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    Sorry but I cant see a bike like this working day in day out reliably.....
  9.  
    benjy_a

    benjy_a Finding my (electric) wheels

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    Good point Frank, I have another slightly larger aluminium box which I'll have a look at fitting.

    Sent from my GT-I9000 using Tapatalk 2
  10.  
    benjy_a

    benjy_a Finding my (electric) wheels

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    I have to say this is a particularly pointless point to make :banghead:.... I would love constructive advice as I have had from others.

    Just saying it's going to be unreliable doesn't really mean anything. There's no reason for it to be any more unreliable than other electric bikes with high quality components.

    I look forward to hearing your reasoning behind your comment.

    Sent from my GT-I9000 using Tapatalk 2
  11.  
    eddieo

    eddieo Banned

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    I am not very technical, but read a fair bit about ebikes and know that even the best suffer failure from time to time. So I am kind of assuming and I dont think unfairly, that what looks like to me a fairly highly strung set up, will not withstand day in day out commuting. A back up bike solves this.

    I have had loads of problems over the 3 years I have had bikes, I dont commute on them so no real headache except when one failed on holiday in Italy...

    I would use a cheap petrol scooter for 10 mile return, and leave a cheap bike at other end for 3 mile journey...but this has been suggested before. Also I dont understand why an illegal build necessary. A 250 watt bike (with spare battery?) moves my unfit 18 stone more then adequately, and is probably a lot lighter and more enjoyable and comfortable to ride then your build.
    Last edited: May 20, 2012
  12.  
    benjy_a

    benjy_a Finding my (electric) wheels

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    This is not an illegal build. Motor is 250w, I have a 36v battery (39v) due to being Lifepo4. Controller is programmable and motor will not be more than 250w nominal.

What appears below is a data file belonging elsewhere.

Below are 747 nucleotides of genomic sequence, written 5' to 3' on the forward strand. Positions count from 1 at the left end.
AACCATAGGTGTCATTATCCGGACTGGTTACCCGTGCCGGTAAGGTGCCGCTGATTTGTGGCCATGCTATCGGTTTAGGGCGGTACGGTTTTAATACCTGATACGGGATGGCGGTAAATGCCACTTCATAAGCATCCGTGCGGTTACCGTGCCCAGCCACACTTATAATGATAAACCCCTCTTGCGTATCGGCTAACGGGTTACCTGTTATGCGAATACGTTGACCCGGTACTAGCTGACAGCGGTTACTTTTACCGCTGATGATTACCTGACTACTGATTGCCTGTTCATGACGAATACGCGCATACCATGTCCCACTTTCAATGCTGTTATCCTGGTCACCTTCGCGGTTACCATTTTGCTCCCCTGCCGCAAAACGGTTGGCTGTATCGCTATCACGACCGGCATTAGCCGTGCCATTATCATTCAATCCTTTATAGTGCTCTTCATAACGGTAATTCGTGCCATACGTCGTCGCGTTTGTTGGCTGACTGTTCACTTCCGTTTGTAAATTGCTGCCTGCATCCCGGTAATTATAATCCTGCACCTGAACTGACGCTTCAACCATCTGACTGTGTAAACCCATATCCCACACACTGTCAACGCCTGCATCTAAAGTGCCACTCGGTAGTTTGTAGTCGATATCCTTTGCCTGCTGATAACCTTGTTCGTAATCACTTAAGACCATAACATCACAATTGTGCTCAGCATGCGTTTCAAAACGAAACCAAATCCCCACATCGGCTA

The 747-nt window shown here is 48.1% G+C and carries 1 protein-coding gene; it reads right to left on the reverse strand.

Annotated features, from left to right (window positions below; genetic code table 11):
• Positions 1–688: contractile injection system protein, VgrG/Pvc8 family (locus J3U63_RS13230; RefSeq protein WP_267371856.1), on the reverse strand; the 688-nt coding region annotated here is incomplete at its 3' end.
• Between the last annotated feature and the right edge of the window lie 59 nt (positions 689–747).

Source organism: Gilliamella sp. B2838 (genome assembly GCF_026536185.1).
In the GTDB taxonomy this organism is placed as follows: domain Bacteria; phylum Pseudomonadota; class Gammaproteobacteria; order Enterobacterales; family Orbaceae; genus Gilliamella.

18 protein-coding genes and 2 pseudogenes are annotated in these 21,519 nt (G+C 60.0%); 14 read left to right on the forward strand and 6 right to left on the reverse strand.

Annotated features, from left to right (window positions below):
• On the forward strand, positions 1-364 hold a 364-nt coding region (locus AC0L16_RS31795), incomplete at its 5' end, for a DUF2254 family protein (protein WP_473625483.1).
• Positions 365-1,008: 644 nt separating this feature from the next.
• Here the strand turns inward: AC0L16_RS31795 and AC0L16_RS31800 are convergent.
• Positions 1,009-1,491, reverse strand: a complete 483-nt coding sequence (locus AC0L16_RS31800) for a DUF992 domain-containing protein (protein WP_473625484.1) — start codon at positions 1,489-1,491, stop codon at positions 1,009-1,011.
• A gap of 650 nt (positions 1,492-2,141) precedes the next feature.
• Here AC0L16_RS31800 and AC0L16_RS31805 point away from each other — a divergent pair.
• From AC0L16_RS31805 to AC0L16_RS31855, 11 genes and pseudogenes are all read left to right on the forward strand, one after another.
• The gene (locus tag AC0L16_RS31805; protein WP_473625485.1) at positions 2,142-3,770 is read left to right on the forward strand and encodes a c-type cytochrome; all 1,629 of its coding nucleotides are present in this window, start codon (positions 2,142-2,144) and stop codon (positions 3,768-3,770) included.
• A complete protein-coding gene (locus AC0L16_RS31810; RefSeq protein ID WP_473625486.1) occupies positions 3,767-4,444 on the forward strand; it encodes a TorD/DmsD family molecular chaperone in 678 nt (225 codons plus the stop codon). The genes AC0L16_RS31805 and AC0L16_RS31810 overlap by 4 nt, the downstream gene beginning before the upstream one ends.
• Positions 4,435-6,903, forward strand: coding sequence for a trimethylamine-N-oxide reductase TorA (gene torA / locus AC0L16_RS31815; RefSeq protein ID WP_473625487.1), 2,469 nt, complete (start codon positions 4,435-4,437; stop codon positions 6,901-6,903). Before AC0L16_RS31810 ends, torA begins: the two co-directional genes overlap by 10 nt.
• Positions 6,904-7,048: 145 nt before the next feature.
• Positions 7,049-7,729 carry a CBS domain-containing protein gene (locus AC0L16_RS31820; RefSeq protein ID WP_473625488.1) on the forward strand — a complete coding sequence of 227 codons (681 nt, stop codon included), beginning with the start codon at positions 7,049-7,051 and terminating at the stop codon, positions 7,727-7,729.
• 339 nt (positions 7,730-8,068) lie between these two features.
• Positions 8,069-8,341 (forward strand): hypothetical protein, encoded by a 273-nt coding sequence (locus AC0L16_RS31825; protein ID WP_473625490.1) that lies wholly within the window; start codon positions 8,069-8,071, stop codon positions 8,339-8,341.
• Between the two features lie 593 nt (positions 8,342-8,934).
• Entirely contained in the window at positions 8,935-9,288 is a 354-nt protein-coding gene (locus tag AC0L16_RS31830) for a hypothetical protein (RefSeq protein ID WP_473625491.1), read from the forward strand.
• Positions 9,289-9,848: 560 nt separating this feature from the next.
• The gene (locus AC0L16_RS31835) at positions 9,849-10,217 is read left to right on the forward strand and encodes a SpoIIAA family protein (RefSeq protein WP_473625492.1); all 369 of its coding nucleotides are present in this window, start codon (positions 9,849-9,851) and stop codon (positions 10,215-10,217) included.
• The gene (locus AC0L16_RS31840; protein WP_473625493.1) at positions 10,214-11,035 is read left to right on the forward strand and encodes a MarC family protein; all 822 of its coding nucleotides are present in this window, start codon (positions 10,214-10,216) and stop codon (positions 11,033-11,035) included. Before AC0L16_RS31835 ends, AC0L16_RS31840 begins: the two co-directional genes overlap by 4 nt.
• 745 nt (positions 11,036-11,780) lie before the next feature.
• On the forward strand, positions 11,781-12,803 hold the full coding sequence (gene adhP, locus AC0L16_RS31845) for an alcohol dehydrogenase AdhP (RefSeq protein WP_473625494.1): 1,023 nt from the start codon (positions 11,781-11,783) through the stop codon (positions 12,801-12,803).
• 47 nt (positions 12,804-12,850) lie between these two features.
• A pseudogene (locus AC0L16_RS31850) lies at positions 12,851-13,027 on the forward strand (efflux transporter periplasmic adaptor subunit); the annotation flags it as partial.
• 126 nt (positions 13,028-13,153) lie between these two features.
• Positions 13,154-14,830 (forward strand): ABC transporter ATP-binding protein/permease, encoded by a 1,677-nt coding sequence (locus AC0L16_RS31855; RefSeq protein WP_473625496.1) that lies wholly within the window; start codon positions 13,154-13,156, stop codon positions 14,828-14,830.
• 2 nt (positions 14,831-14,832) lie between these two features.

I have stated several times that this is to be limited to legal speed limit and power. There have been discussions surrounding the potential power output of this controller / motor combination but I have stated several times that it is to be kept legal.

    The whole purpose is to produce a folding electric Brompton which has similar electrical capabilities as say an eezee or Wisper which are at the top end of legal.

    I do not want a moped thanks, your comments about unreliability have no more bearing on this build than any other electric bike as far as I can tell. Any importer / bike builder must decide on which components to use and then set the bike up accordingly to be legal. The nominal 250w limit is a fairly moot point and almost impossible to measure. Ebikes vary hugely in power output depending on the circumstances / terrain etc the more important and easily measurable limit is the 25kph.



    Sent from my GT-I9000 using Tapatalk 2
    Last edited: May 20, 2012
  13.  
    eddieo

    eddieo Banned

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    No need to get shirty you asked for my thoughts and got them!lol What will it weigh?

    and I dont really get the need for a bulky 6kg battery when one way commute is 13 miles? assuming you can charge at work end...
    Last edited: May 20, 2012
  14.  
    banbury frank

    banbury frank Banned